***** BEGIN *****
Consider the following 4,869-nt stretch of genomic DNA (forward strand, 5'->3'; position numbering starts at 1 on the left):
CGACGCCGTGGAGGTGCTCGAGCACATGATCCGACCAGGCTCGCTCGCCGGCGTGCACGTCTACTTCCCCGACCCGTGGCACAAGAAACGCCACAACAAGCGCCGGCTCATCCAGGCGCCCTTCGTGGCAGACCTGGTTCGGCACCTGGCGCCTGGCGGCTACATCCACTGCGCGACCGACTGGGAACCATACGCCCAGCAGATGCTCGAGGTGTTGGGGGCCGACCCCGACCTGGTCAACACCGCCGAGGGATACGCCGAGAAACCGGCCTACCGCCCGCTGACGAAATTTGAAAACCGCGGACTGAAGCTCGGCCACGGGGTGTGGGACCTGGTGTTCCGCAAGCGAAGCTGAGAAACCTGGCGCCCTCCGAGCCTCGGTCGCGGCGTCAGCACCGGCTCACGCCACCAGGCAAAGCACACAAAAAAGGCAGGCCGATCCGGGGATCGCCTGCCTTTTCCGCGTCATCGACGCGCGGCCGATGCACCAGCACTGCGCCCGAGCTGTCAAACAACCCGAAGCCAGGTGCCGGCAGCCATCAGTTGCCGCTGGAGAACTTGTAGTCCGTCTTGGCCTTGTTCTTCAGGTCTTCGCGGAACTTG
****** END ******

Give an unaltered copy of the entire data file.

Consider the following 4,869-nt stretch of genomic DNA (forward strand, 5'->3'; position numbering starts at 1 on the left):
CGACGCCGTGGAGGTGCTCGAGCACATGATCCGACCAGGCTCGCTCGCCGGCGTGCACGTCTACTTCCCCGACCCGTGGCACAAGAAACGCCACAACAAGCGCCGGCTCATCCAGGCGCCCTTCGTGGCAGACCTGGTTCGGCACCTGGCGCCTGGCGGCTACATCCACTGCGCGACCGACTGGGAACCATACGCCCAGCAGATGCTCGAGGTGTTGGGGGCCGACCCCGACCTGGTCAACACCGCCGAGGGATACGCCGAGAAACCGGCCTACCGCCCGCTGACGAAATTTGAAAACCGCGGACTGAAGCTCGGCCACGGGGTGTGGGACCTGGTGTTCCGCAAGCGAAGCTGAGAAACCTGGCGCCCTCCGAGCCTCGGTCGCGGCGTCAGCACCGGCTCACGCCACCAGGCAAAGCACACAAAAAAGGCAGGCCGATCCGGGGATCGCCTGCCTTTTCCGCGTCATCGACGCGCGGCCGATGCACCAGCACTGCGCCCGAGCTGTCAAACAACCCGAAGCCAGGTGCCGGCAGCCATCAGTTGCCGCTGGAGAACTTGTAGTCCGTCTTGGCCTTGTTCTTCAGGTCTTCGCGGAACTTG